Hypertension Research
Online ISSN : 1348-4214
Print ISSN : 0916-9636
ISSN-L : 0916-9636
Volume 27 , Issue 6
June
Showing 1-10 articles out of 10 articles from the selected issue
Original Articles
Clinical studies
  • Biao LI, Dongliang GE, Yuelan WANG, Weiyan ZHAO, Xiaoyang ZHOU, Dongfe ...
    2004 Volume 27 Issue 6 Pages 373-378
    Published: 2004
    Released: August 01, 2005
    JOURNALS FREE ACCESS
    The lipoprotein lipase (LPL) gene has been investigated extensively in linkage studies and in studies of its association with lipid profiles and coronary artery disease (CAD), and this gene has also been reported to have an association with hypertension. In our previous linkage study on 148 Chinese hypertensive families, the regions at or near the LPL gene were found to be associated with systolic blood pressure (SBP) and diastolic blood pressure (DBP). Thus the LPL gene is a logical candidate gene for involvement in the underlying cause of essential hypertension (EH). In the present study, we identified 22 sequence variants by directly sequencing 10 exons and flanking regions of the LPL gene, and investigated the occurrence of 3 of these variants, IVS4-214C>T, 7754C>A and S447X, in a case-control study including 501 normotensive (NT) subjects and 497 EH subjects. In males, the frequencies of the genotypes of each of the 3 variants did not differ significantly between the NT and EH groups. Among the EH group in females, ANCOVA revealed no significant difference in blood pressure levels according to the 7754C>A genotype. However, in female, the distribution of the 7754C>A genotype and the frequency of the A allele of 7754C>A differed significantly between the NT and EH groups (p =0.032 and p =0.027, respectively) with 0.78 (95% confidence interval (CI): 0.56 to 1.07; p =0.12) of odds ratio for the A allele. Moreover, haplotype analysis revealed that T-A-C and T-C-G haplotypes (in the order of IVS4-214C>T, 7754C>A and S447X) were statistically more frequent in the NT group than in the EH group in females and males, respectively. Our indivisual single nucleotide polymorphism (SNP) analysis did not provide substantial evidence of an association between polymorphisms in the LPL gene and hypertension status and/or blood pressure levels in this cohort, but the more powerful haplotypes analysis suggested an association between the LPL gene and hypertension. (Hypertens Res 2004; 27: 373-378)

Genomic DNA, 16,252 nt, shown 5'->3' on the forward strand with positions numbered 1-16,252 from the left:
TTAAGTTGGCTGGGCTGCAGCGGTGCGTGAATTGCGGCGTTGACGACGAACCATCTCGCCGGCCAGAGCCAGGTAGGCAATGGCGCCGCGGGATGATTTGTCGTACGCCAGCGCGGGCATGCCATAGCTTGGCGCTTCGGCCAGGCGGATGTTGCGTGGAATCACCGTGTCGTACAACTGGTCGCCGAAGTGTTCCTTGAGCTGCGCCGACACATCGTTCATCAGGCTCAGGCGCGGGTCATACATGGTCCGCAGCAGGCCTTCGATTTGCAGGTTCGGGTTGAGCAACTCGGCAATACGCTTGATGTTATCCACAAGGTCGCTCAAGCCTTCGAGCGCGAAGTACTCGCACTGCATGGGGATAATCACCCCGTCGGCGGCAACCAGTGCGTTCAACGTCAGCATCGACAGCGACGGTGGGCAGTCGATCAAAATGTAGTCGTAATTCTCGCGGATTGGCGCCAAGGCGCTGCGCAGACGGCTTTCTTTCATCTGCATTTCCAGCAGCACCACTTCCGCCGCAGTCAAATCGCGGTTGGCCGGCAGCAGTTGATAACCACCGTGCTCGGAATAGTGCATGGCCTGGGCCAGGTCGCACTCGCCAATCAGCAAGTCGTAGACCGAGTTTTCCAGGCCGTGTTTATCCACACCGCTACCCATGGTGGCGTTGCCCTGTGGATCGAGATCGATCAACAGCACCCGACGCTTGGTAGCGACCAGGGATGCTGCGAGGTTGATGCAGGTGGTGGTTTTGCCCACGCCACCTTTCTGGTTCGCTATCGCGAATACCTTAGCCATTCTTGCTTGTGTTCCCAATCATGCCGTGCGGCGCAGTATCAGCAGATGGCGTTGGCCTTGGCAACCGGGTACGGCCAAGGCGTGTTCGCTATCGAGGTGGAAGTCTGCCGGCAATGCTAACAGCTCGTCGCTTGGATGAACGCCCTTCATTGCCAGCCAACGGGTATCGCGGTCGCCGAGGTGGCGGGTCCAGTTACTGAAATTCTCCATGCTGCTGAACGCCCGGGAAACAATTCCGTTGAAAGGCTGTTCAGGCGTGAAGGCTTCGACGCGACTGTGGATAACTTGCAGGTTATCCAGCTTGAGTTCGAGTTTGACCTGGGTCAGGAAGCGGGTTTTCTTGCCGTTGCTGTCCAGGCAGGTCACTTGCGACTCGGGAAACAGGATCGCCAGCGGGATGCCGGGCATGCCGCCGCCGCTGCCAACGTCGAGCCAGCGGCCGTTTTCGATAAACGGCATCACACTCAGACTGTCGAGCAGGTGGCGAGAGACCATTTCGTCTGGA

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  • Shunichi KOJIMA, Mikio SHIDA, Hiroyuki YOKOYAMA
    2004 Volume 27 Issue 6 Pages 379-385
    Published: 2004
    Released: August 01, 2005
    JOURNALS FREE ACCESS
    Unlike other dihydropyridine calcium channel blockers (CCBs), cilnidipine has been reported to exert an N-type calcium-channel-blocking activity and to reduce sympathetic hyperactivity. This study compared cilnidipine and amlodipine with respect to their effects on renal function and proteinuria. Twenty-eight proteinuric hypertensive outpatients (13 men and 15 women, aged 62±2 years) who had been maintained on CCBs for more than 3 months were randomly assigned to a group receiving amlodipine besilate (14 patients) or a group receiving cilnidipine (14 patients). CCBs were increased in dosage or other drugs were added until blood pressure decreased below 140/90 mmHg, but no inhibitors of the renin-angiotensin (RA) system were added or changed in dosage. Before and at 6 and 12 months after randomization, the concentrations of urine protein, urine albumin, serum and urine creatinine (Cr), and serum β2-microglobulin were determined. The amlodipine group showed a significant increase in proteinuria, while the increase was suppressed in the cilnidipine group. The rate of increase in proteinuria at 12 months was 87% (95% confidence interval (CI) -10 to 184) of the baseline value with amlodipine and 4% (95% CI -69 to 77) of baseline with cilnidipine, a significant intergroup difference (p <0.05). The mean blood pressure remained in the 96-99 mmHg range until 12 months after randomization, showing no significant difference between the two groups. The cilnidipine group showed an increase in serum Cr levels (baseline vs. 12 months, 1.36±0.20 vs. 1.50±0.23 mg/dl, p <0.01). Overall, an inverse correlation existed between the changes in Cr and proteinuria (r =-0.477, p <0.01). These results suggest that cilnidipine results in a greater suppression of the increase in proteinuria and greater reduction in glomerular filtration rate than amlodipine, and that these effects are similar between cilnidipine and RA inhibitors. However, additional large-cohort and longer-term studies will be needed to clarify whether cilnidipine is superior to other CCBs in maintaining renal function. (Hypertens Res 2004; 27: 379-385)
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  • Kiyoshi MATSUMURA, Yutaka TAKATA, Toshihiro ANSAI, Shuji AWANO, Tadami ...
    2004 Volume 27 Issue 6 Pages 387-391
    Published: 2004
    Released: August 01, 2005
    JOURNALS FREE ACCESS